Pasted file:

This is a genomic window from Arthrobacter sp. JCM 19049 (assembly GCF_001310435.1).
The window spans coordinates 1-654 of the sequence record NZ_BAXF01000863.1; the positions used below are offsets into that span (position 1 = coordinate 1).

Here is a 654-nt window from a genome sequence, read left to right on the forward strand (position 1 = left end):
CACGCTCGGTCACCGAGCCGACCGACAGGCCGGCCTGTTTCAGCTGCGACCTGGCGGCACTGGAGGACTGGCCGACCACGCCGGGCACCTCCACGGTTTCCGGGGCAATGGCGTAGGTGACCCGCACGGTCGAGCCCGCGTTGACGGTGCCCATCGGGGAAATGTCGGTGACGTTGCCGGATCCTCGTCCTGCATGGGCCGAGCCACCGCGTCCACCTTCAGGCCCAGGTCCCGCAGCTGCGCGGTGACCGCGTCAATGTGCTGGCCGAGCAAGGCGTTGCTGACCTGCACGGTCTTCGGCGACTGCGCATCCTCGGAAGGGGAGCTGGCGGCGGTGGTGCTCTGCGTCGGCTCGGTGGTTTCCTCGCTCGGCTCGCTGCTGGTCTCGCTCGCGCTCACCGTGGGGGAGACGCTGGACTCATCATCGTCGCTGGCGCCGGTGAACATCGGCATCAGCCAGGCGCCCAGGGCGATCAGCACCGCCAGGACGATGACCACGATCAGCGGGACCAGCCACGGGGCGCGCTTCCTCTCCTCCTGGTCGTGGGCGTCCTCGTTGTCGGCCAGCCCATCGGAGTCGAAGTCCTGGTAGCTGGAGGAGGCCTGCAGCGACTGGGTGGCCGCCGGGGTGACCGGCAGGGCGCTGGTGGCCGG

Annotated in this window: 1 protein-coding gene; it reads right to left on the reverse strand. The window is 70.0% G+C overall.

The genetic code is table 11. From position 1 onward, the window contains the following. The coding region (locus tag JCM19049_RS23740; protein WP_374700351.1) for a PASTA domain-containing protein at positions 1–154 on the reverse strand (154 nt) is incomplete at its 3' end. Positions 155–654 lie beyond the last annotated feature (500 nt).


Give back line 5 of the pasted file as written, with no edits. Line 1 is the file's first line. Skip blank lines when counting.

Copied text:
Annotated in this window: 1 protein-coding gene; it reads right to left on the reverse strand. The window is 70.0% G+C overall.